De Jong said to Queen Juliana, for whom he had served as aide-de-camp, when he was sworn in as Undersecretary, "Majesty, there you see how a person comes down in the world." (Dutch: "Majesteit, zo ziet u maar hoe een mens aan lager wal kan raken.") And in a response to a delicate question of a radio reporter, when asked what his thoughts on pornography were, he said, "As far as I know, pornography is the only working medicine against seasickness." When later a Belgian minister spoke negatively about the libertarian ideas of the Dutch on pornography, he responded, "Well, the Belgians aren't a seafaring people, are they?"
After World War II, De Jong married former resistance fighter Anna Geertruida Jacoba Henriëtte "Anneke" Bartels (born 8 January 1915). At the time when they met Bartels was serving in the women's division [nl] of the Royal Netherlands Navy. They married on 26 June 1947 and had one daughter and two sons, Maria (born 31 May 1948) Jos (born 31 August 1949) and Gijs (born 15 October 1952). Anneke Bartels died on 6 January 2010 two days before her ninety-fifth birthday after suffering from heart and lung illnesses since 2000.
At the age of 101, De Jong was the oldest living and earliest serving former Prime Minister of the Netherlands and the oldest living former Member of the Council of Ministers of the Netherlands overall. De Jong was the second oldest Prime Minister of the Netherlands by age after Willem Drees who lived to 101 years, 314 days. From 9 August 2013, when former Ecuador President Telmo Vargas died until his own death, De Jong was the oldest living former head of state or government.
Piet de Jong died on 27 July 2016 at his home in The Hague at the age of 101. Having survived his wife by six years, De Jong was survived by his three children, eight grandchildren and fifteen great-grandchildren.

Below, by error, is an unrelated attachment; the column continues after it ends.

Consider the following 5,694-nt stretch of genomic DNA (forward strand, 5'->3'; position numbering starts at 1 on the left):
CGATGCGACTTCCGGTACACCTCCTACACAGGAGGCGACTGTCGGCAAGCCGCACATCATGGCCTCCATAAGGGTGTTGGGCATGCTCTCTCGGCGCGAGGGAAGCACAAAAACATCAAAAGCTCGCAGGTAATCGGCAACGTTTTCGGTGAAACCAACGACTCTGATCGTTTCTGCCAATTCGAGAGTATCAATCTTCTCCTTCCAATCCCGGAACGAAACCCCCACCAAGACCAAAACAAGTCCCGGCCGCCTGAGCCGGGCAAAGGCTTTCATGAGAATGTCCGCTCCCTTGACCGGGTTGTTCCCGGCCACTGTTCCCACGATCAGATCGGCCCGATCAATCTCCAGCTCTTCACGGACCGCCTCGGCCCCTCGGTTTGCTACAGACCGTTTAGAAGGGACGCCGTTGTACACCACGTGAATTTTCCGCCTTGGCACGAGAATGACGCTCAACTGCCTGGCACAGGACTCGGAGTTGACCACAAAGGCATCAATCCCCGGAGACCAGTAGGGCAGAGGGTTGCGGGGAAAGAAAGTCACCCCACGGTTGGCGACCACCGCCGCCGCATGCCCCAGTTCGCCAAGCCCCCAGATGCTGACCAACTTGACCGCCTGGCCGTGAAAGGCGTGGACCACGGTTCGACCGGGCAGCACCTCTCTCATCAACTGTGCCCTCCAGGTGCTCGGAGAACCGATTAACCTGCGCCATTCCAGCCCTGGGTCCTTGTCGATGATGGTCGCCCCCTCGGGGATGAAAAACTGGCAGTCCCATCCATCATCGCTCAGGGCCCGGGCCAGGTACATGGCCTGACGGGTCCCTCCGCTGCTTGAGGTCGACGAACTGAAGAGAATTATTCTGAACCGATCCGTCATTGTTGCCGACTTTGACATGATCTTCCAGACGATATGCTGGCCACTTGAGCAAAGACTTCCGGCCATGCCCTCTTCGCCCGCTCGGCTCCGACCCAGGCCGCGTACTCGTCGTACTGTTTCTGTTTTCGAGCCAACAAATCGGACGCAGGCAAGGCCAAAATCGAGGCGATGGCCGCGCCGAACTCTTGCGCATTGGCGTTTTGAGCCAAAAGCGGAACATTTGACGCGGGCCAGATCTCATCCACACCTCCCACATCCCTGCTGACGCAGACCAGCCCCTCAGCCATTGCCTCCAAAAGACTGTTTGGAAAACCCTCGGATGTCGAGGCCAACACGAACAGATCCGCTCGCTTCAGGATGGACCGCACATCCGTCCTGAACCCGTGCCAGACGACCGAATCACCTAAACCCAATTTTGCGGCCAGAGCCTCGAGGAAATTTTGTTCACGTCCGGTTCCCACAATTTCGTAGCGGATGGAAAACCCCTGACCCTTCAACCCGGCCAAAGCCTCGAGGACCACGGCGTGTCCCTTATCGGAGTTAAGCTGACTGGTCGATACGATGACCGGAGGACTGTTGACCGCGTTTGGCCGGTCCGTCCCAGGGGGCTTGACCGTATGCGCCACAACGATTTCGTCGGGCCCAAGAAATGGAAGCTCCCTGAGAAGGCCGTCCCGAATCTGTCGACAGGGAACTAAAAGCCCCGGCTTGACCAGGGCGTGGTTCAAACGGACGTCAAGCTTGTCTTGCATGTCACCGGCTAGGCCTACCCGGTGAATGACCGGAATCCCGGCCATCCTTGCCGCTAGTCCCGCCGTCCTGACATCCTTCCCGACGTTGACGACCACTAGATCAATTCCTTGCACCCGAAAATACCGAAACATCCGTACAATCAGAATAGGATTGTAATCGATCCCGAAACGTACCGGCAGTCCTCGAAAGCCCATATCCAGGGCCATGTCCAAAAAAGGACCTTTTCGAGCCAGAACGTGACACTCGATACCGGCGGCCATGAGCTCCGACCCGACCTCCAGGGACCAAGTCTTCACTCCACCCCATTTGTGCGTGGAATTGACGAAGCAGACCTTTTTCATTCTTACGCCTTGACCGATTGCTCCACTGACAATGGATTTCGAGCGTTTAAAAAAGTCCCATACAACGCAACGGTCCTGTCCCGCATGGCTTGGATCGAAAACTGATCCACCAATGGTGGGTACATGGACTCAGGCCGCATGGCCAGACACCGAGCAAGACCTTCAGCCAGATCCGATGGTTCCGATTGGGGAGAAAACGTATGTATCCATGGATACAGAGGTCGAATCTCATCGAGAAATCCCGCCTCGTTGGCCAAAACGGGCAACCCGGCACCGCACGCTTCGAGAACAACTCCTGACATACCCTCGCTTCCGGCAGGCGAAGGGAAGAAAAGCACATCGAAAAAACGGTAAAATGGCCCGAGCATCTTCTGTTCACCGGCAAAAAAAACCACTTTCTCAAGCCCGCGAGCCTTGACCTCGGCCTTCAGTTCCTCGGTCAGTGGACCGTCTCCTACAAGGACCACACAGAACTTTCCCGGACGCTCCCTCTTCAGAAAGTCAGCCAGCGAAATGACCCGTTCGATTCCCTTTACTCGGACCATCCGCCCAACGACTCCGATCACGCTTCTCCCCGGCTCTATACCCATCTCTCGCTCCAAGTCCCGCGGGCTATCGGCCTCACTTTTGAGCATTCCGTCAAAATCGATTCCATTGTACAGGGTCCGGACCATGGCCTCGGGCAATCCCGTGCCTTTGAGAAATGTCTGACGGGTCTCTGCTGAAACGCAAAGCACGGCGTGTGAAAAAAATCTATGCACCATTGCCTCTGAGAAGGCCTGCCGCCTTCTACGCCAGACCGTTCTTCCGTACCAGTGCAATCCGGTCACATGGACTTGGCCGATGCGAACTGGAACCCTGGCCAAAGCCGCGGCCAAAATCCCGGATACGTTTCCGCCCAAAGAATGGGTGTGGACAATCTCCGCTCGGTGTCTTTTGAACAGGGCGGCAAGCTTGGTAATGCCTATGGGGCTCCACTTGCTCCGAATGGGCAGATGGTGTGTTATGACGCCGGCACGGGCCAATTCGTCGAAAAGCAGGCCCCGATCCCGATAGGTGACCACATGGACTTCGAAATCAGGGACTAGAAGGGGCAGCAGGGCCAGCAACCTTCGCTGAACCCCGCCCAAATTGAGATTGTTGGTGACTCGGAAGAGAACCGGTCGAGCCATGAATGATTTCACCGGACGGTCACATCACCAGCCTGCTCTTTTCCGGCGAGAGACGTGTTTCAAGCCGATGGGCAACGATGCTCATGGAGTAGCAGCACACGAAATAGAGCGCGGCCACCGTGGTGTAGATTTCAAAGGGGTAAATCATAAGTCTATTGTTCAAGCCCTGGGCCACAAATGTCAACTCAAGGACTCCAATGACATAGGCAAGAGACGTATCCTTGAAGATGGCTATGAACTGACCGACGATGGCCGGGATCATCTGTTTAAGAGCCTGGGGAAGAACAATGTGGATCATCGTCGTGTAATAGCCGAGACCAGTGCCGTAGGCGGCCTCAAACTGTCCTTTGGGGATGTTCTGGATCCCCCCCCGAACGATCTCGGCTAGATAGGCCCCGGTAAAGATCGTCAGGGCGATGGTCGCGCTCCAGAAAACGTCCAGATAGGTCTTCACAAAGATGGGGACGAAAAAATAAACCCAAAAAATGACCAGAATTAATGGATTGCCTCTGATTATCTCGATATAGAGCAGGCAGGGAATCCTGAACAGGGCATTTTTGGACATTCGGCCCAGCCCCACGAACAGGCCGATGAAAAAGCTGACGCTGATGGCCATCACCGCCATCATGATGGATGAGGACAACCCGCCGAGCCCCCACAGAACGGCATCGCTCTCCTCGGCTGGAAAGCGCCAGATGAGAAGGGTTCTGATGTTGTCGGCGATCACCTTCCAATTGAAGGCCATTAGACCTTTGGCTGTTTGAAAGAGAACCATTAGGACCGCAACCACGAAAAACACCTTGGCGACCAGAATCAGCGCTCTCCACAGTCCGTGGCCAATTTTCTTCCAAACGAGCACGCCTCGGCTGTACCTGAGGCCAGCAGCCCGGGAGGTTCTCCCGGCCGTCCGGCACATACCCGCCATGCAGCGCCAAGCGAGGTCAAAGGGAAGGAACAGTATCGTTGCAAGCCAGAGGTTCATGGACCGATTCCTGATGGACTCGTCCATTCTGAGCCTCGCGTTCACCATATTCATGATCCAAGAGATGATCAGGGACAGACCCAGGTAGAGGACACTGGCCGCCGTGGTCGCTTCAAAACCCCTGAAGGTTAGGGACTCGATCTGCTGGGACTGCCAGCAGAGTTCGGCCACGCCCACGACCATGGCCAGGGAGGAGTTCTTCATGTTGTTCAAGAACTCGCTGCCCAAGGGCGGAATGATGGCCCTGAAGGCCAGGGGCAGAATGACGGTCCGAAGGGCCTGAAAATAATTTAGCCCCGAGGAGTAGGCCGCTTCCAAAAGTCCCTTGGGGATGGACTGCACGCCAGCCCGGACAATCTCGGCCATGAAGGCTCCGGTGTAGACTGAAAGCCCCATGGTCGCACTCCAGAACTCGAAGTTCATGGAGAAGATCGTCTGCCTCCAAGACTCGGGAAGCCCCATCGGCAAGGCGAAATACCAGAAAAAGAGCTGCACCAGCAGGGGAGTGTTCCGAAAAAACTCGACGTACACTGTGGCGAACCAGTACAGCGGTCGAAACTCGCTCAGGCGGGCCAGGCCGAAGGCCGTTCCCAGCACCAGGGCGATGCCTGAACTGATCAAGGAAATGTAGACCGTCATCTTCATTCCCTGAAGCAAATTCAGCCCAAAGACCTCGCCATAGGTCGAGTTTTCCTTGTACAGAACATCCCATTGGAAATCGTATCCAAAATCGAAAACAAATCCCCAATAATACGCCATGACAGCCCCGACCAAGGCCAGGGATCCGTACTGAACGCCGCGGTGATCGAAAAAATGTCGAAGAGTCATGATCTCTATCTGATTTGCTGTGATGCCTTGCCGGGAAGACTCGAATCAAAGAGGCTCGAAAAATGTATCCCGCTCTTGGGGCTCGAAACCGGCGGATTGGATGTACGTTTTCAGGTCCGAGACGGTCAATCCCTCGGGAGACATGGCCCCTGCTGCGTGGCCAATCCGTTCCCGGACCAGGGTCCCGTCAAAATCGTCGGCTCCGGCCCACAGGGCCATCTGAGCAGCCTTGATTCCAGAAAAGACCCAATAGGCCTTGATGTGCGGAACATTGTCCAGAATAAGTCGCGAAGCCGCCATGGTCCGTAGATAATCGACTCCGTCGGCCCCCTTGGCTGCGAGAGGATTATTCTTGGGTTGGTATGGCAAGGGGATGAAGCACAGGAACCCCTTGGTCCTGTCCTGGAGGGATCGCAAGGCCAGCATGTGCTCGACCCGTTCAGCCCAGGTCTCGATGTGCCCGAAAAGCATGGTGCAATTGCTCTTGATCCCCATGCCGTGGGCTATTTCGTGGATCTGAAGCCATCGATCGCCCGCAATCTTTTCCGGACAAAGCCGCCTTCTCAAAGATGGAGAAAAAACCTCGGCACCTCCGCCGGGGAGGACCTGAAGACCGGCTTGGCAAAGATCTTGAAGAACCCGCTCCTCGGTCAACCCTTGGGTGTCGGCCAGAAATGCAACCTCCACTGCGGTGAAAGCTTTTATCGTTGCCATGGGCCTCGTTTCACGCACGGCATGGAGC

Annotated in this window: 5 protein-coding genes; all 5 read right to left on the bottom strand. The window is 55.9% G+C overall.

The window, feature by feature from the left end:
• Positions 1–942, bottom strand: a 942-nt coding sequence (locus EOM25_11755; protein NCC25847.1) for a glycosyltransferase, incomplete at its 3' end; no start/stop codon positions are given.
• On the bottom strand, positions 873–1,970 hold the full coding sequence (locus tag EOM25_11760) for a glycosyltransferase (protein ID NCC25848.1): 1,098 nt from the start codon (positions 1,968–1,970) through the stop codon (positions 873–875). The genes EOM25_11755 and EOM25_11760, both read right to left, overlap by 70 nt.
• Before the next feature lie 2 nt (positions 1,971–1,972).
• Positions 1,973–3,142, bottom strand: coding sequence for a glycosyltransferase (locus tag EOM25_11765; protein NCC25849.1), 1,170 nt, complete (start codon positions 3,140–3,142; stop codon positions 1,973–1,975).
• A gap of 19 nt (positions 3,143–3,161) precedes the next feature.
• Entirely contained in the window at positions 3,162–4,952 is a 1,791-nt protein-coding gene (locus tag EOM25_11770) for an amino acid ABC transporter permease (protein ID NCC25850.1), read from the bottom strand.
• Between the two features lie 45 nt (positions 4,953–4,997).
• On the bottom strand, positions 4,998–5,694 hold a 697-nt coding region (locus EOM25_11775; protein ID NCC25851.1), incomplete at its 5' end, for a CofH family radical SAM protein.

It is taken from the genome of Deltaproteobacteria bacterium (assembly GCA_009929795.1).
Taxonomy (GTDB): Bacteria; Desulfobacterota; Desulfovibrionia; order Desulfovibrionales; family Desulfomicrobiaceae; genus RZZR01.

|Lieutenant at sea, third class (Sub-lieutenant/Lieutenant junior grade)||1934|
|Lieutenant at sea, second class (Lieutenant)||1936|
|Lieutenant at sea, first class (Lieutenant commander)||1944|
|Captain-lieutenant at sea (Commander)||1953|
|Captain at sea (Captain)||1958|
|National military decorations|
|Ribbon bar||Honour||Date & Comment|
|Bronze Cross (2)||16 July 1940 and 8 July 1943|
|Medal for Order and Peace|
|War Memorial Cross|
|Foreign military decorations|
|Ribbon bar||Honour||Date & Comment|
|Distinguished Service Cross (United Kingdom)|
|Commander of the Order of the Sword (Sweden)|
|Order of Naval Merit (Argentina)|
|International military decorations|
|Ribbon bar||Honour||Date & Comment|
|United Nations Korea Medal|
|Ribbon bar||Honour||Date & Comment|
|Knight Grand Cross of the Order of Orange-Nassau||17 July 1971|
|Ribbon bar||Honour||Date & Comment|
|Grand Cross of the Order of Leopold II (Belgium)|
|Grand Cross of the Order of Bernardo O'Higgins (Chile)|
|Lieutenant of the Royal Victorian Order (United Kingdom)|
|Officer of the Order of the Star of Africa (Liberia)|
|Grand Decoration of Honour in Silver of the Decoration of Honour for Services to the Republic of Austria|